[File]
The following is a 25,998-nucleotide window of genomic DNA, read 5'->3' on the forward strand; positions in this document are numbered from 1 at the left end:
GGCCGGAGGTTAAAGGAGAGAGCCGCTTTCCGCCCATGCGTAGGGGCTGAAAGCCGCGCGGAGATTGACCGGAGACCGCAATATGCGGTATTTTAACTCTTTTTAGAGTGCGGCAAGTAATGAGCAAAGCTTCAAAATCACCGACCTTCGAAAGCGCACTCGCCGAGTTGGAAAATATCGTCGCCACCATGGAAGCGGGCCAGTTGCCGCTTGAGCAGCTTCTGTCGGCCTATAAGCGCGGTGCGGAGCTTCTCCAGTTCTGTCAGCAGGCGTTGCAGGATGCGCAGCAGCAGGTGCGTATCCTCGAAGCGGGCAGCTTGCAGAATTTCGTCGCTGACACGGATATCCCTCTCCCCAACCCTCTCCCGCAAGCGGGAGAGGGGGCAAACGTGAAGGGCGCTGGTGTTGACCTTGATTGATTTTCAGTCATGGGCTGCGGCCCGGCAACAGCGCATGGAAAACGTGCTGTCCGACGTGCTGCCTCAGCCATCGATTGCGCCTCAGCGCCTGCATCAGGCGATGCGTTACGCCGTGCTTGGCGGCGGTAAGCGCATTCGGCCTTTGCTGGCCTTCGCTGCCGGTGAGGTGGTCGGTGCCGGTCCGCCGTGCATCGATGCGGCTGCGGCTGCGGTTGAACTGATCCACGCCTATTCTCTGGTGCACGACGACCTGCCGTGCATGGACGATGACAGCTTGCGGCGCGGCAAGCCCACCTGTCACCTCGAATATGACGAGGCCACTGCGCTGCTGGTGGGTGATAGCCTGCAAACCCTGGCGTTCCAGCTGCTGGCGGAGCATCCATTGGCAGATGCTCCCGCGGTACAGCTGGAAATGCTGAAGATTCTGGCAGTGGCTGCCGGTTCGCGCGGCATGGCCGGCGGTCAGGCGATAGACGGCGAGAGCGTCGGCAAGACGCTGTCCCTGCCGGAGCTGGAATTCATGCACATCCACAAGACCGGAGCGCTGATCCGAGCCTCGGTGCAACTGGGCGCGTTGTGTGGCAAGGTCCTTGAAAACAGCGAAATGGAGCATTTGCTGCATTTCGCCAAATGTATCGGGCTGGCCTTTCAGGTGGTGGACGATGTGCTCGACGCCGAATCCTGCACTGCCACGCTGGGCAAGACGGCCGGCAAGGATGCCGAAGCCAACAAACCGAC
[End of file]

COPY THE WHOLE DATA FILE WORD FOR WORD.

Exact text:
The following is a 25,998-nucleotide window of genomic DNA, read 5'->3' on the forward strand; positions in this document are numbered from 1 at the left end:
GGCCGGAGGTTAAAGGAGAGAGCCGCTTTCCGCCCATGCGTAGGGGCTGAAAGCCGCGCGGAGATTGACCGGAGACCGCAATATGCGGTATTTTAACTCTTTTTAGAGTGCGGCAAGTAATGAGCAAAGCTTCAAAATCACCGACCTTCGAAAGCGCACTCGCCGAGTTGGAAAATATCGTCGCCACCATGGAAGCGGGCCAGTTGCCGCTTGAGCAGCTTCTGTCGGCCTATAAGCGCGGTGCGGAGCTTCTCCAGTTCTGTCAGCAGGCGTTGCAGGATGCGCAGCAGCAGGTGCGTATCCTCGAAGCGGGCAGCTTGCAGAATTTCGTCGCTGACACGGATATCCCTCTCCCCAACCCTCTCCCGCAAGCGGGAGAGGGGGCAAACGTGAAGGGCGCTGGTGTTGACCTTGATTGATTTTCAGTCATGGGCTGCGGCCCGGCAACAGCGCATGGAAAACGTGCTGTCCGACGTGCTGCCTCAGCCATCGATTGCGCCTCAGCGCCTGCATCAGGCGATGCGTTACGCCGTGCTTGGCGGCGGTAAGCGCATTCGGCCTTTGCTGGCCTTCGCTGCCGGTGAGGTGGTCGGTGCCGGTCCGCCGTGCATCGATGCGGCTGCGGCTGCGGTTGAACTGATCCACGCCTATTCTCTGGTGCACGACGACCTGCCGTGCATGGACGATGACAGCTTGCGGCGCGGCAAGCCCACCTGTCACCTCGAATATGACGAGGCCACTGCGCTGCTGGTGGGTGATAGCCTGCAAACCCTGGCGTTCCAGCTGCTGGCGGAGCATCCATTGGCAGATGCTCCCGCGGTACAGCTGGAAATGCTGAAGATTCTGGCAGTGGCTGCCGGTTCGCGCGGCATGGCCGGCGGTCAGGCGATAGACGGCGAGAGCGTCGGCAAGACGCTGTCCCTGCCGGAGCTGGAATTCATGCACATCCACAAGACCGGAGCGCTGATCCGAGCCTCGGTGCAACTGGGCGCGTTGTGTGGCAAGGTCCTTGAAAACAGCGAAATGGAGCATTTGCTGCATTTCGCCAAATGTATCGGGCTGGCCTTTCAGGTGGTGGACGATGTGCTCGACGCCGAATCCTGCACTGCCACGCTGGGCAAGACGGCCGGCAAGGATGCCGAAGCCAACAAACCGAC